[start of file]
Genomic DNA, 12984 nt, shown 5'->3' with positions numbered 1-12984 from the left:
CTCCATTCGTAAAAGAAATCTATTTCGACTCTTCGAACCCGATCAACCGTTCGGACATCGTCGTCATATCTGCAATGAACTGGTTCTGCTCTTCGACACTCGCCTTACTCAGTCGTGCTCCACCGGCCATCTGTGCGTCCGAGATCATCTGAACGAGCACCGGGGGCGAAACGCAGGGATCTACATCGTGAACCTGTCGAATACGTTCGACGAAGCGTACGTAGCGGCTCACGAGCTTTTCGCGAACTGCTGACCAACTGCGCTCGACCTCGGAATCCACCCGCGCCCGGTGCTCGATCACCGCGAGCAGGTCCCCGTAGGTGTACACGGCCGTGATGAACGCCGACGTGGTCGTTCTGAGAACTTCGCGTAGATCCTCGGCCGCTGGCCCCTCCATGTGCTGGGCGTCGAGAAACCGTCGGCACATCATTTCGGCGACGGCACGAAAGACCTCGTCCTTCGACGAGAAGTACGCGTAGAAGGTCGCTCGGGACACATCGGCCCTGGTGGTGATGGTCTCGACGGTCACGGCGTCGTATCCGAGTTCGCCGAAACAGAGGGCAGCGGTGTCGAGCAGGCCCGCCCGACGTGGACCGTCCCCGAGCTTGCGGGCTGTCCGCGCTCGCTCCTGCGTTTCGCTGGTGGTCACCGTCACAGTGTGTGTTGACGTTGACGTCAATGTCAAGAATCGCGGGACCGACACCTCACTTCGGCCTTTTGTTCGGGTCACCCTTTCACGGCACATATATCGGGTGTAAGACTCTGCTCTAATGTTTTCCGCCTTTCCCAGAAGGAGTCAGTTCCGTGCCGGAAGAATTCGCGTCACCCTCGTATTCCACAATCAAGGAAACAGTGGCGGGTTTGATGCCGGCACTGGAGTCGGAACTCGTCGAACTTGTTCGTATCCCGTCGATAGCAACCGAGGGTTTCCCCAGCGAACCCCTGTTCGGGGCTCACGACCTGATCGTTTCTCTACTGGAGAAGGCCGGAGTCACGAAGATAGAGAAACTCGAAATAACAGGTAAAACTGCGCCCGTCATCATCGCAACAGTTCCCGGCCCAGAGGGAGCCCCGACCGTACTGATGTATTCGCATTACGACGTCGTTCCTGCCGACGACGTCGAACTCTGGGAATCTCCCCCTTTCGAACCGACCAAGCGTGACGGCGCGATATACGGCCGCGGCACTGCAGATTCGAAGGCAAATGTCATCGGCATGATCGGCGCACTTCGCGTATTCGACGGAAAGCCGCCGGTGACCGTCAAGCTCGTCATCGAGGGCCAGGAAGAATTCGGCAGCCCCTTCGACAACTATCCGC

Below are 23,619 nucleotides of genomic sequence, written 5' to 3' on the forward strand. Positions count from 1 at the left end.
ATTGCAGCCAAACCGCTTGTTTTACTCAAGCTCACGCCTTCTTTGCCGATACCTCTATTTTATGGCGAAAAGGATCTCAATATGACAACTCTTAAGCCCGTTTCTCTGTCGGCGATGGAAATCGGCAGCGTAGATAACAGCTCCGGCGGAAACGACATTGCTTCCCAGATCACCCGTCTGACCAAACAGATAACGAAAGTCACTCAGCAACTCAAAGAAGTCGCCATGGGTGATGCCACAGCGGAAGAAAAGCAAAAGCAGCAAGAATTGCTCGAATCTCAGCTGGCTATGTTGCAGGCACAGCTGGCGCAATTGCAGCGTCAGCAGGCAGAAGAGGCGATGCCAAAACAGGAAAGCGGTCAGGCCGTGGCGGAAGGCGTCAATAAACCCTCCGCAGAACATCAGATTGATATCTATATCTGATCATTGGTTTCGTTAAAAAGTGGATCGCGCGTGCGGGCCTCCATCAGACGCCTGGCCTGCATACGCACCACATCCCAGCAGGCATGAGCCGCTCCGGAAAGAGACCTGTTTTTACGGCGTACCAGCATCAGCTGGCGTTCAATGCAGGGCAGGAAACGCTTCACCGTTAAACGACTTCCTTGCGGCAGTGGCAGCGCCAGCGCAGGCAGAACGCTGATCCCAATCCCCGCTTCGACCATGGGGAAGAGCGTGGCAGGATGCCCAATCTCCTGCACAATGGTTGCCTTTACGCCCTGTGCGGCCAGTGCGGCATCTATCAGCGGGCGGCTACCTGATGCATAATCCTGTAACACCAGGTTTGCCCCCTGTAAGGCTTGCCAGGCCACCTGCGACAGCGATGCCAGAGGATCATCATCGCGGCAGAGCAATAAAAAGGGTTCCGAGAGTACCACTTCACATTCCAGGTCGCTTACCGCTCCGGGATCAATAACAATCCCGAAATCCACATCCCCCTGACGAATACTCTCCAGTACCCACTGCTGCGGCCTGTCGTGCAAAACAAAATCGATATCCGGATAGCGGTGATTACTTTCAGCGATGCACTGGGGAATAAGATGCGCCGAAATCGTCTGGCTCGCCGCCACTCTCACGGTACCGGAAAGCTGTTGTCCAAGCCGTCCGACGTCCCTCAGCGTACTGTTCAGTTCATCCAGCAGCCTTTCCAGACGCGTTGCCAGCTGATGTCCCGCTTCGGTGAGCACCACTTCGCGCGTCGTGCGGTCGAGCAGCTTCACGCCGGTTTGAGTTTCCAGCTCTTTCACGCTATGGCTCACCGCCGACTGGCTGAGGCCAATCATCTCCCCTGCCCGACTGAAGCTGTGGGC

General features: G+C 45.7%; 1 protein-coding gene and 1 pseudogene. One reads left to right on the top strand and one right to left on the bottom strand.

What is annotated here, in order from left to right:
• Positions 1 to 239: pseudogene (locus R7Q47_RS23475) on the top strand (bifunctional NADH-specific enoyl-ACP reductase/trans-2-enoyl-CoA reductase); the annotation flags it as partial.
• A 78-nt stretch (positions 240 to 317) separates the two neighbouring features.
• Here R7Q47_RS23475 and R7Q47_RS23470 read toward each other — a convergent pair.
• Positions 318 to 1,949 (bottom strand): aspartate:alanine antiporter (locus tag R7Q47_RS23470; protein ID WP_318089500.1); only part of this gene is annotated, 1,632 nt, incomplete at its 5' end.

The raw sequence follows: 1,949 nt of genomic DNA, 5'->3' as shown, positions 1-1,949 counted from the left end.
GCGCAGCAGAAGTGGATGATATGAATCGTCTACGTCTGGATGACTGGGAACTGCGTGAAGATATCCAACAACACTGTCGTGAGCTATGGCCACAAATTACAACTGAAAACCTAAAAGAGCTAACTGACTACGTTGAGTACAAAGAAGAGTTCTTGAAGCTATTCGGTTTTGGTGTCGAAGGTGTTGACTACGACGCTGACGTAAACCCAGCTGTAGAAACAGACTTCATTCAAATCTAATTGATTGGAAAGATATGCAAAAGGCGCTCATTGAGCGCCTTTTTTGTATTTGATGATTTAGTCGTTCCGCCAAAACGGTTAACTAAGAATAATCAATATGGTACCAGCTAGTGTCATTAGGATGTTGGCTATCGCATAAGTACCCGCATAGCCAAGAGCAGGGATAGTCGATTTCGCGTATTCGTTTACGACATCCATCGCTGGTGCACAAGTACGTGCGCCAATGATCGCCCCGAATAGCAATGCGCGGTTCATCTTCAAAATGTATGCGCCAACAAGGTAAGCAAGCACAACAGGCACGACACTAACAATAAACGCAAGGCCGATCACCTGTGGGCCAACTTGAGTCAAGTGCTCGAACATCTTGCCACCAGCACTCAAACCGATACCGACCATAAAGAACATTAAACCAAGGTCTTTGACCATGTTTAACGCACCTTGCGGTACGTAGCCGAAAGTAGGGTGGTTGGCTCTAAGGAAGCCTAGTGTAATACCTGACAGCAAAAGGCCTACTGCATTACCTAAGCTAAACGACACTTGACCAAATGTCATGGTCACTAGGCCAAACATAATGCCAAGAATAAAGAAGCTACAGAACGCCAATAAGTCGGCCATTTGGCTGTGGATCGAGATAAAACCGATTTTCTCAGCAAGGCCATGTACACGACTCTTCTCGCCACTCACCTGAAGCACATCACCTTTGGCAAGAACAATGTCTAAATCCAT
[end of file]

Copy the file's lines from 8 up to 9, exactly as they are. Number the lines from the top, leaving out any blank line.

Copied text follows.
• A 78-nt stretch (positions 240 to 317) separates the two neighbouring features.
• Here R7Q47_RS23475 and R7Q47_RS23470 read toward each other — a convergent pair.